I’m seating in the new headquarter of the African Union in Addis Ababa, discussing energy potential of Africa, while the lights went off. This happened less than 2 weeks ago. We continued the debate in the dark for a couple of minutes before the power was restored. The power cut, so frequent in Africa, reminded to all of us the challenges we have to overcome to plug Africa into reliable energy supply. We could continue the debate with full lighting after few minutes, but half of African population is less fortunate; 550 mln people do not have access to electricity on the continent and they literally live in the dark.
This has to change, and this has to change quickly. When the EU pledged to connect to electricity 500 million people from poor countries by 2030, many had doubts whether this would be possible. Yet, only one year after this announcement we are already launching projects that will change lives of thousands of poor people.
Take Burkina Faso, for instance. The access to electricity in this landlocked country is scarce, more than 80 per cent of energy comes from wood and fossil fuels are mainly imported. You don’t need to be an energy expert to figure out that this is not good energy mix and that the prices of energy are high.
For this reason the EU decided to co-finance the biggest solar power plant in West Africa, located in the suburbs of Ouagadougou, Burkina’s capital. The power plant will provide clean, sustainable energy to 400,000 people, mostly in rural areas. This investment is good for people, but also good for environment.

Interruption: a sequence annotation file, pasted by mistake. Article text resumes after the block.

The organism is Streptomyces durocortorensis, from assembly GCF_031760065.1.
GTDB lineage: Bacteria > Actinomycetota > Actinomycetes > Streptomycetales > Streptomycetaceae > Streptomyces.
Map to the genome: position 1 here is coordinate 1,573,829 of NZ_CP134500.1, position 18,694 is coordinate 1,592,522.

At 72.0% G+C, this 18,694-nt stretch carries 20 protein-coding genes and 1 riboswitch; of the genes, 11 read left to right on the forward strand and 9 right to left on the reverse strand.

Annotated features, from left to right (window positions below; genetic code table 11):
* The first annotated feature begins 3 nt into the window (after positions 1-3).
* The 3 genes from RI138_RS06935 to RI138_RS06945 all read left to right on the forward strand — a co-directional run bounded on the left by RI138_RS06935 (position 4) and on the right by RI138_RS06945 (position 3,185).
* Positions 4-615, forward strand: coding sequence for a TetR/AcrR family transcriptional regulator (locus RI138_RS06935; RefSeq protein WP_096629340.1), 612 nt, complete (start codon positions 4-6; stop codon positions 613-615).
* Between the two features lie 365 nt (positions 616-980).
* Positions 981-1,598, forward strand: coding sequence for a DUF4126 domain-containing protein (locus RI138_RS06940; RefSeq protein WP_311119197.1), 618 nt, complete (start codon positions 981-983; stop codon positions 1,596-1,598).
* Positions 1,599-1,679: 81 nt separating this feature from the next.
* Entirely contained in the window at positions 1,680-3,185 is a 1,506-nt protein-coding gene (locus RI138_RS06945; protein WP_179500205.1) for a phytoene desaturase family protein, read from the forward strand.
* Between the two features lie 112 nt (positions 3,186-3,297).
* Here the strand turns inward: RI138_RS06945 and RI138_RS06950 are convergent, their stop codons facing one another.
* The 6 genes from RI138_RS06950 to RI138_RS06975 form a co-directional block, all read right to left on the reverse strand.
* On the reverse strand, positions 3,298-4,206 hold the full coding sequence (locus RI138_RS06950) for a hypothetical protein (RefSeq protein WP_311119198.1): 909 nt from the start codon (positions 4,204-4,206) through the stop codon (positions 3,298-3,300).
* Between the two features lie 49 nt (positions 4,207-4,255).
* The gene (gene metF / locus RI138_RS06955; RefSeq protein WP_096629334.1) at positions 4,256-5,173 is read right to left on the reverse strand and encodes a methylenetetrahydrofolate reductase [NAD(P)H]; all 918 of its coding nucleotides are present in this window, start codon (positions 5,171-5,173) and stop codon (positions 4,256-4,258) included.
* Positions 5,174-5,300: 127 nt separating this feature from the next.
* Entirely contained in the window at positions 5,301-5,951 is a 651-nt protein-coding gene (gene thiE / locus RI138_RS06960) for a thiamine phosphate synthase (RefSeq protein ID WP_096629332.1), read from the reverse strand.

The size of land is an equivalent to almost 50 football fields, on which 96,000 solar panels will produce clean energy. The chosen site is located on degraded land on which vegetation is very difficult, so there is no environmental impact here. In sum – no local pollution, no greenhouse gases. This is just one example which shows that sustainable development and green growth have a real meaning.
Within UN’s Sustainable Energy for All initiative I will invest more in similar projects. At regional level, we are preparing 60 million euro in support of the development of the main control centre for the West African Power Pool that will be located in Benin.
Very recently we have also agreed to support Burundi, the DR Congo and Rwanda to elaborate a regional energy cooperation programme in the Great Lakes region. This very ambitious project can bring together 3 countries with difficult history to secure better access to energy for their citizens.
And there is more to come, as I believe that access to energy can be a game-changer in our fight against poverty; I am convinced that energy can empower poor people. It can help them to get better education, better access to the markets and will open many business opportunities. This is what development policy is about: providing hope for better lives.